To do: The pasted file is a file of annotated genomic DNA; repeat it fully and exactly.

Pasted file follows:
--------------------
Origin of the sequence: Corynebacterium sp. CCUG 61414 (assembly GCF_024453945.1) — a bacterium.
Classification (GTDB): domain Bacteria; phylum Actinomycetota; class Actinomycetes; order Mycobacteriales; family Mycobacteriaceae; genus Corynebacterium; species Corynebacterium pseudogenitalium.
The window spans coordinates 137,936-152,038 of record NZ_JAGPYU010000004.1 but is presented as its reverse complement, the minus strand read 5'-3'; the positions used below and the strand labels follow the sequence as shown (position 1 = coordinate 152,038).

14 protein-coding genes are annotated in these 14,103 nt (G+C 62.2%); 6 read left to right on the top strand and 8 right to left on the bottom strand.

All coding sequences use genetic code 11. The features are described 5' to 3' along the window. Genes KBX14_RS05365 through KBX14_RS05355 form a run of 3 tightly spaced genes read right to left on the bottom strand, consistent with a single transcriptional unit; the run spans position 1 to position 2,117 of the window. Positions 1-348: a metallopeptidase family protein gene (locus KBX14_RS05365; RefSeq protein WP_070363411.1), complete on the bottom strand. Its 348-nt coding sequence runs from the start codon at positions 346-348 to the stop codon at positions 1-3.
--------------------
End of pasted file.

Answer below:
Origin of the sequence: Corynebacterium sp. CCUG 61414 (assembly GCF_024453945.1) — a bacterium.
Classification (GTDB): domain Bacteria; phylum Actinomycetota; class Actinomycetes; order Mycobacteriales; family Mycobacteriaceae; genus Corynebacterium; species Corynebacterium pseudogenitalium.
The window spans coordinates 137,936-152,038 of record NZ_JAGPYU010000004.1 but is presented as its reverse complement, the minus strand read 5'-3'; the positions used below and the strand labels follow the sequence as shown (position 1 = coordinate 152,038).

14 protein-coding genes are annotated in these 14,103 nt (G+C 62.2%); 6 read left to right on the top strand and 8 right to left on the bottom strand.

All coding sequences use genetic code 11. The features are described 5' to 3' along the window. Genes KBX14_RS05365 through KBX14_RS05355 form a run of 3 tightly spaced genes read right to left on the bottom strand, consistent with a single transcriptional unit; the run spans position 1 to position 2,117 of the window. Positions 1-348: a metallopeptidase family protein gene (locus KBX14_RS05365; RefSeq protein WP_070363411.1), complete on the bottom strand. Its 348-nt coding sequence runs from the start codon at positions 346-348 to the stop codon at positions 1-3.